What Causes HGE (Hemorrhagic Gastroenteritis)?

 |  Aug 18th 2010  |   0 Contributions


Re: Hemorrhagic gastroenteritis.

Dear Dr. Barchas, I wonder if you have thoughts on how a dog can avoid developing Hemorrhagic gastroenteritis? I take it from both my er & regular vet that this is not yet understood, so I am gathering opinions. My er vet did say it was in his experience more common in urban dogs but didn\'t know why. My dog's diaria did start the night I brought my other dog home from having knee surgery, so worry, or maybe sensing my prolonged worry on how keep my still frisky dog confined, was likely a factor.

But what else?? Thank you.

Ann
San Francisco

Hemorrhagic gastroenteritis, also known as HGE, is one of the least subtle syndromes in veterinary medicine. It occurs in dogs and it comes on fast. It is characterized by explosive, markedly bloody (and very malodorous) diarrhea. Vomiting sometimes also occurs. Dogs with HGE usually feel terrible. Owners of dogs with HGE often worry that their dog may bleed to death. In fact, most cases of HGE does not involve significant blood loss--a little bit of blood goes a long way in diarrhea. However, many dogs with HGE do suffer from life-threatening dehydration. HGE is a serious problem.

HGE is more of a description than a diagnosis--it describes the condition of any dog with dehydration and diarrhea typical of HGE. The cause of most cases of HGE is never determined. In my experience stress definitely contributes to HGE, but so does anything that can cause diarrhea. Such triggers include dietary indiscretion, intestinal parasites, acute allergic reactions (such as vaccine reactions), and intestinal infections. Small dogs may be predisposed to the syndrome, but HGE can occur in any breed. I have not noticed a difference in incidence between urban and rural dogs, but I don't treat many rural dogs.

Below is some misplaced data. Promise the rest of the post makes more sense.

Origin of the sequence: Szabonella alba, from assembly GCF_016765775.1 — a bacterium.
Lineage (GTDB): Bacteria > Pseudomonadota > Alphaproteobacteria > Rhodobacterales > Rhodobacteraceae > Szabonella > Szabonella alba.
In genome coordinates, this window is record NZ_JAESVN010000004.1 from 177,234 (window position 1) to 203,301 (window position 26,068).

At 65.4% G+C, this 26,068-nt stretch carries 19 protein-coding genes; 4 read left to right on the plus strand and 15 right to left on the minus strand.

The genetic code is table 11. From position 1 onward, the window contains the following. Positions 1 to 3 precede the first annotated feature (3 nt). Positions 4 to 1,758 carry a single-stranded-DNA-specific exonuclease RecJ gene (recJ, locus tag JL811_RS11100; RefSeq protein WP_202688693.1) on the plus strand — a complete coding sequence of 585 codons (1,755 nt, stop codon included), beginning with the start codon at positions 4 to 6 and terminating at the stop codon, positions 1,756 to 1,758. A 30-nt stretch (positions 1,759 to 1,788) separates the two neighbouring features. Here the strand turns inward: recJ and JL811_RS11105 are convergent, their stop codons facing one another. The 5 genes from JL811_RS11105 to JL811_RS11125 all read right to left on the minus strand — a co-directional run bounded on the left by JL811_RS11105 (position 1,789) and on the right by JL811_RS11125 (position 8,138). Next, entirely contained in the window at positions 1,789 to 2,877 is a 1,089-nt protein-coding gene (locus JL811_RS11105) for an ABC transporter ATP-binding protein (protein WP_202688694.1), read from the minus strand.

Treatment for HGE includes administration of intravenous fluids, antibiotics, and gastrointestinal protectants. Most dogs afflicted with the syndrome require at least 24 hours of hospitalization. Most dogs make full recoveries if they are treated, but some sources indicate that recovered dogs may be predisposed to further episodes of the syndrome in the future. This probably reflects the individual's initial susceptibility to the syndrome rather than a sensitization that occurs during an episode of HGE.

I strongly suspect that stress played a role in the development of HGE in your dog. I recommend that you do your best to provide a stable, stress-free environment for him. I realize that this could be harder than it sounds, but I recommend that you try your best.

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